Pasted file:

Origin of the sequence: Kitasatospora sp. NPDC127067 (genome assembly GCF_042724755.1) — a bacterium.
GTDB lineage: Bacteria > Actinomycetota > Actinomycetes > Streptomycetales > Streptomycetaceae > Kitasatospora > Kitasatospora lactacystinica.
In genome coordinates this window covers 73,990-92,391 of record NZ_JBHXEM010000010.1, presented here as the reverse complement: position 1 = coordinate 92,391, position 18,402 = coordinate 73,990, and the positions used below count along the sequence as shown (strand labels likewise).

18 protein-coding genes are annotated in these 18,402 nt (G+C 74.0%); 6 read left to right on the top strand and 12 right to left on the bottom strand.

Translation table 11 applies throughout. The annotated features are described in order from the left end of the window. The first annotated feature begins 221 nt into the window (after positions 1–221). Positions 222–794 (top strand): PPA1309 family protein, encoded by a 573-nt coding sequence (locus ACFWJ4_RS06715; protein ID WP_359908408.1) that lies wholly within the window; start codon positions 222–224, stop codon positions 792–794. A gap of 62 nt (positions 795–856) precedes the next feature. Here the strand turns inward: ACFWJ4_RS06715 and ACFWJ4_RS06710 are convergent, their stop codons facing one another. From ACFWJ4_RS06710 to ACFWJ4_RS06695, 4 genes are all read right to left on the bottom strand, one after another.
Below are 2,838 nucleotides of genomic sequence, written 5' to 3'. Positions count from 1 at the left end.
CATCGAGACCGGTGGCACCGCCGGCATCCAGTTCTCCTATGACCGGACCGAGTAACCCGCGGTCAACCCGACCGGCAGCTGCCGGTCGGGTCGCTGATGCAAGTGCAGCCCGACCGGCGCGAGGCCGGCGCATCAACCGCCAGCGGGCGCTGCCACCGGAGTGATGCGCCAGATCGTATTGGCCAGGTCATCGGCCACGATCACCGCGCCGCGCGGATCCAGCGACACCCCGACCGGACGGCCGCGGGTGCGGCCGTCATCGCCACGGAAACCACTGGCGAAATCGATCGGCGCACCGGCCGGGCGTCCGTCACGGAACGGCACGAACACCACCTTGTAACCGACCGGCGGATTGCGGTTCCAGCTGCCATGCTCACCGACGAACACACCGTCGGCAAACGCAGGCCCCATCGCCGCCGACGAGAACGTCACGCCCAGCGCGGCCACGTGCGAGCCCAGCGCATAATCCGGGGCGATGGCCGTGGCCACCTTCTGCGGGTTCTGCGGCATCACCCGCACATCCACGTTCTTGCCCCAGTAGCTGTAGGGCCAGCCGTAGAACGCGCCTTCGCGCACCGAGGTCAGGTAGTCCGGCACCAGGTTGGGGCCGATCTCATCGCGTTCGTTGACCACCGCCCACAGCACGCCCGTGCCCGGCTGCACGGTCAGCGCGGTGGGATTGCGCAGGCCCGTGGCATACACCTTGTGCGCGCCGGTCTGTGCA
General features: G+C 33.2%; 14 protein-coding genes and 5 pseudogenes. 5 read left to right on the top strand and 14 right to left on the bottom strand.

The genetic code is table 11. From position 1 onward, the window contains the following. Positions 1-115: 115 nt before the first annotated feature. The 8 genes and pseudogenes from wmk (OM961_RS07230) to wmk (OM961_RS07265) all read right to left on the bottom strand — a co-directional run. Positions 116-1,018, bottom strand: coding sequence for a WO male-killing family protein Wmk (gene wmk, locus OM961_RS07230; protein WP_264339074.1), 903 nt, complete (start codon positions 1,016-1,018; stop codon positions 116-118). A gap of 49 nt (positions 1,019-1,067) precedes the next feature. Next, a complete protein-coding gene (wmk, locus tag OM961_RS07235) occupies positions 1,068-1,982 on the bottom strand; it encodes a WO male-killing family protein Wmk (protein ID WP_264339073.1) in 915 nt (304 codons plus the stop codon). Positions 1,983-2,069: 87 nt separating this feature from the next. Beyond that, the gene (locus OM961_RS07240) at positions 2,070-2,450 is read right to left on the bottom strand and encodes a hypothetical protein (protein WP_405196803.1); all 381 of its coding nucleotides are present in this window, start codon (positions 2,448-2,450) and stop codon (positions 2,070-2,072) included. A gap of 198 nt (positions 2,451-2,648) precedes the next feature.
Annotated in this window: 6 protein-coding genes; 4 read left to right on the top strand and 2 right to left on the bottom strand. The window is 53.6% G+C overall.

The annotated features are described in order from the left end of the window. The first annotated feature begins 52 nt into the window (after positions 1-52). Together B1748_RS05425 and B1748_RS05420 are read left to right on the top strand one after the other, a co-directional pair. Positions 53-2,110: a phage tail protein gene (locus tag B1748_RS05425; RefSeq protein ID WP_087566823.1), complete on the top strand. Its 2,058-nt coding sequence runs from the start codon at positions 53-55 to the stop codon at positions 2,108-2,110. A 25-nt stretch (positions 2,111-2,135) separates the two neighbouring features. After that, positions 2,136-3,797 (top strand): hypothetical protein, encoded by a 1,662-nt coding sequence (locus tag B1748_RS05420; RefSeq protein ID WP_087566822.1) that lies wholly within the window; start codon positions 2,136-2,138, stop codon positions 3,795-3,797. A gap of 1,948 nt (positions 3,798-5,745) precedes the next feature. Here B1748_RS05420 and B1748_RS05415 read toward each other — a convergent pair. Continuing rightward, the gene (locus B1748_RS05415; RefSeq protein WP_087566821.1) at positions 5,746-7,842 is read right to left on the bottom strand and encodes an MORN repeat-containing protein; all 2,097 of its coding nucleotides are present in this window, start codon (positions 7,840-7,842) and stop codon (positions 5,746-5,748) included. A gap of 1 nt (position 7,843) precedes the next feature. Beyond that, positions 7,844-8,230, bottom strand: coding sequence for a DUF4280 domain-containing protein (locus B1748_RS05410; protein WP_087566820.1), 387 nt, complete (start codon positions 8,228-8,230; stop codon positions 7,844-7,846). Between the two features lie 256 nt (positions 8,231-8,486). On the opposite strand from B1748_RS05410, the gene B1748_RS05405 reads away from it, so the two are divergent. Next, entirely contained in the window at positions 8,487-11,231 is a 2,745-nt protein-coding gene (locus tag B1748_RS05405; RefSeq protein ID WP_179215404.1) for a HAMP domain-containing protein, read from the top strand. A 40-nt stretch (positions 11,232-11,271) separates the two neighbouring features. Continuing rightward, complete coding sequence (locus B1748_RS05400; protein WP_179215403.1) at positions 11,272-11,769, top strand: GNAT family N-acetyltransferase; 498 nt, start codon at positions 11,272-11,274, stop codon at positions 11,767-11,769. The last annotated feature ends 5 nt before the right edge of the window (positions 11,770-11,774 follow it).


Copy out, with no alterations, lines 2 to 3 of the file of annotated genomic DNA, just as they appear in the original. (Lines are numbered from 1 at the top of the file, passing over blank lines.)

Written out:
GTDB lineage: Bacteria > Actinomycetota > Actinomycetes > Streptomycetales > Streptomycetaceae > Kitasatospora > Kitasatospora lactacystinica.
In genome coordinates this window covers 73,990-92,391 of record NZ_JBHXEM010000010.1, presented here as the reverse complement: position 1 = coordinate 92,391, position 18,402 = coordinate 73,990, and the positions used below count along the sequence as shown (strand labels likewise).